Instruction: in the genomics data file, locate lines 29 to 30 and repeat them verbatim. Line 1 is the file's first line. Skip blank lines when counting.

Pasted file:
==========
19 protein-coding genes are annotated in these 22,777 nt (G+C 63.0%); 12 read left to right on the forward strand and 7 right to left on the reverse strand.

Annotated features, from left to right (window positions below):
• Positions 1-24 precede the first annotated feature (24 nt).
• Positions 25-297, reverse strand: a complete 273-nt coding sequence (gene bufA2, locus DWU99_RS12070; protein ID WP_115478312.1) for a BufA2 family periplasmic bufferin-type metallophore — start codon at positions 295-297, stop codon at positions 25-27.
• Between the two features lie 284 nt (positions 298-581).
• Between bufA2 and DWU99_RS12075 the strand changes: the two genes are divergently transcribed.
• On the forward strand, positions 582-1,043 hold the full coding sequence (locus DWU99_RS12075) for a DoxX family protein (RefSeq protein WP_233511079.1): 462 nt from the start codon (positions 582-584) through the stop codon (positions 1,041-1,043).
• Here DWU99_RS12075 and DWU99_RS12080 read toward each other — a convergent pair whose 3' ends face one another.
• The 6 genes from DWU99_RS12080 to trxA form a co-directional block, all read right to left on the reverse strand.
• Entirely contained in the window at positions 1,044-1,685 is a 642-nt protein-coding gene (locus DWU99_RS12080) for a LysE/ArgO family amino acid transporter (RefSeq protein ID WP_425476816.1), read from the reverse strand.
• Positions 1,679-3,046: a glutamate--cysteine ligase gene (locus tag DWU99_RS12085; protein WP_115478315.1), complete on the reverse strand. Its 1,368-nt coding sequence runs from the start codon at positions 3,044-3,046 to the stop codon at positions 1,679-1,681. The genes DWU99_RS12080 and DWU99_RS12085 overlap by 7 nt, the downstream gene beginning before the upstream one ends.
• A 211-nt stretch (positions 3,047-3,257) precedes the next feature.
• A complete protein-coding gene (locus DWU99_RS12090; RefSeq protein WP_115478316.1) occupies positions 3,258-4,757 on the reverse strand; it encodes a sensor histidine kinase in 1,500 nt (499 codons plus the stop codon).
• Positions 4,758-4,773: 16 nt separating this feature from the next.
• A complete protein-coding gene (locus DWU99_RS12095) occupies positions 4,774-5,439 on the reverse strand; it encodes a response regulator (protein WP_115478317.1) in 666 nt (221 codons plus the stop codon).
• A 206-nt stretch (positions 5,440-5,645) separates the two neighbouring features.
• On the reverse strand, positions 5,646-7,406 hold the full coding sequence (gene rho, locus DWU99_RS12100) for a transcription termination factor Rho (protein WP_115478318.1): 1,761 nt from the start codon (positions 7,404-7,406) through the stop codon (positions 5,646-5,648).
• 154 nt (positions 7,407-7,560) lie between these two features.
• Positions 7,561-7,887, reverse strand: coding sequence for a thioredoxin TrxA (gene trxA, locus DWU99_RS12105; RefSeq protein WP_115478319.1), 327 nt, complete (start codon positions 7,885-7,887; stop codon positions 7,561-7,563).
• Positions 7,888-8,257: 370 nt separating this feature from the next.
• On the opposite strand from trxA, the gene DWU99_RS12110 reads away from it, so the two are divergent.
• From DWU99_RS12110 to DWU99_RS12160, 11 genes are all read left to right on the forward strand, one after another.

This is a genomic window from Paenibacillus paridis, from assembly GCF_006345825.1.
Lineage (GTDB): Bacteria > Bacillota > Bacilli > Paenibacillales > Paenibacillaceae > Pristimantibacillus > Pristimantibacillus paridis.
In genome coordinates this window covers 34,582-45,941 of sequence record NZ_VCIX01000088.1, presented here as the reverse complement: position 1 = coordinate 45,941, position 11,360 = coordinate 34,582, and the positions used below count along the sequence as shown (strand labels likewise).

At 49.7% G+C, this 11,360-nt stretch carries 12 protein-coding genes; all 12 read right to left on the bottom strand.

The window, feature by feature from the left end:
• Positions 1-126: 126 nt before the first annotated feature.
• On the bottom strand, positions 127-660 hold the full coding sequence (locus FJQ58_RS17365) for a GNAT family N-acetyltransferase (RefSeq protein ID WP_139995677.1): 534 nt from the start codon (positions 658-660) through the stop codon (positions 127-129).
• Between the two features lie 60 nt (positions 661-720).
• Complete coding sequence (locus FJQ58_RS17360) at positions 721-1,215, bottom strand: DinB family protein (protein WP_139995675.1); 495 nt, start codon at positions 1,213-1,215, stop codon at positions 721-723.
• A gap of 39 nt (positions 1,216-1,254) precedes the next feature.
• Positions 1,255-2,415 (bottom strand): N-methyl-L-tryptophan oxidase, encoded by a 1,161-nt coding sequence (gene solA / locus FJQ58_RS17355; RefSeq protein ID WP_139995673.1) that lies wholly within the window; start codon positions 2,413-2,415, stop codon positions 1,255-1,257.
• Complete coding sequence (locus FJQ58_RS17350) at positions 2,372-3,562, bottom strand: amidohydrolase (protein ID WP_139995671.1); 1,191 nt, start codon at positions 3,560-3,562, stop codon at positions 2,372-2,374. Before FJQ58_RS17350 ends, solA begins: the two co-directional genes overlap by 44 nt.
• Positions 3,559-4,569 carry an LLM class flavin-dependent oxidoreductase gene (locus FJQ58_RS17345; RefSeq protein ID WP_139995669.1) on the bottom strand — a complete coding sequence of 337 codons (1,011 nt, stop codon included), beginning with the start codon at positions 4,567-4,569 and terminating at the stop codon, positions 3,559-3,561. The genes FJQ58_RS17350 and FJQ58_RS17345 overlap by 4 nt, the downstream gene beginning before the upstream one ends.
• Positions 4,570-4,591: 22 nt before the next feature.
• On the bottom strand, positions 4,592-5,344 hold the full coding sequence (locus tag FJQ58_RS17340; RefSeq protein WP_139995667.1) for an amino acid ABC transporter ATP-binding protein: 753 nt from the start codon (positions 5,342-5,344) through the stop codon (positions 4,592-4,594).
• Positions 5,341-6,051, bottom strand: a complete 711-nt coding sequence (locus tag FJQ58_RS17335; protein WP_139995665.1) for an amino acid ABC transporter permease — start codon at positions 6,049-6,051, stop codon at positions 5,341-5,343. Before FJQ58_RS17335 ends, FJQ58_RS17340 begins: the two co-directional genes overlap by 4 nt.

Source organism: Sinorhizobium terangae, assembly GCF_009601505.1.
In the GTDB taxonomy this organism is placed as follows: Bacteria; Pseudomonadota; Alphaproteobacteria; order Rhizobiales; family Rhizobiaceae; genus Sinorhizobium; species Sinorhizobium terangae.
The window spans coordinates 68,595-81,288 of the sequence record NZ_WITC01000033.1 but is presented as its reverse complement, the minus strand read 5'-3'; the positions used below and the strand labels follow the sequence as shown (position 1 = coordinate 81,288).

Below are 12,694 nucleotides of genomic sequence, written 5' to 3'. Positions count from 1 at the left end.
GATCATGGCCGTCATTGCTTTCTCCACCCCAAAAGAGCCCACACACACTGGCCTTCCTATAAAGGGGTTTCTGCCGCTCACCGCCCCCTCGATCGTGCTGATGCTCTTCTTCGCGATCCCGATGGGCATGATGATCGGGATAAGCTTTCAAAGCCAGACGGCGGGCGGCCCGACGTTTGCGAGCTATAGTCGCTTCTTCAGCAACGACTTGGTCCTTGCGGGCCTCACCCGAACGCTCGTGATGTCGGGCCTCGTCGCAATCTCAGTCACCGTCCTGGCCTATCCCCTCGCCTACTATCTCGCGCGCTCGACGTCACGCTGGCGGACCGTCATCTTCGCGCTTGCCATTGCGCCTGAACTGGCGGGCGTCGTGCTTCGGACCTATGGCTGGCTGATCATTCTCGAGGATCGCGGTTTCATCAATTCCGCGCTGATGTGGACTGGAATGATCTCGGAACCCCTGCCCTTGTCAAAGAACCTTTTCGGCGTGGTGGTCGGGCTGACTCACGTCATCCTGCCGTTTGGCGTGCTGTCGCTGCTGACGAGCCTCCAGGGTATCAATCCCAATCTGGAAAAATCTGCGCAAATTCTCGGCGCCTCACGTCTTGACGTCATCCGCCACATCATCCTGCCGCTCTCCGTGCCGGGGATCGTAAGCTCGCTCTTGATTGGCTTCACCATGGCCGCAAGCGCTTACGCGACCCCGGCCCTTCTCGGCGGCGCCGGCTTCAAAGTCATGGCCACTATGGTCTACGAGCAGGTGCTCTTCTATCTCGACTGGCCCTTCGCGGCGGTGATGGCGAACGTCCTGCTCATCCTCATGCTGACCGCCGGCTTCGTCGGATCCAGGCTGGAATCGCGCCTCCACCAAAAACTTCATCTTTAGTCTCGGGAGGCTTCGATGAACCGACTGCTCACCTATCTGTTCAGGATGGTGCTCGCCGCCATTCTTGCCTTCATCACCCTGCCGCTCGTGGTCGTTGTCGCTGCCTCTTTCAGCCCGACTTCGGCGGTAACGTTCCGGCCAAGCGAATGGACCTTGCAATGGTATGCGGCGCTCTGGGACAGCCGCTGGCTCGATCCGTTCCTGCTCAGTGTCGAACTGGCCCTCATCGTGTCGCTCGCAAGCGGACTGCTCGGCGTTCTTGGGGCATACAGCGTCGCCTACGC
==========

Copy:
• On the bottom strand, positions 127-660 hold the full coding sequence (locus FJQ58_RS17365) for a GNAT family N-acetyltransferase (RefSeq protein ID WP_139995677.1): 534 nt from the start codon (positions 658-660) through the stop codon (positions 127-129).
• Between the two features lie 60 nt (positions 661-720).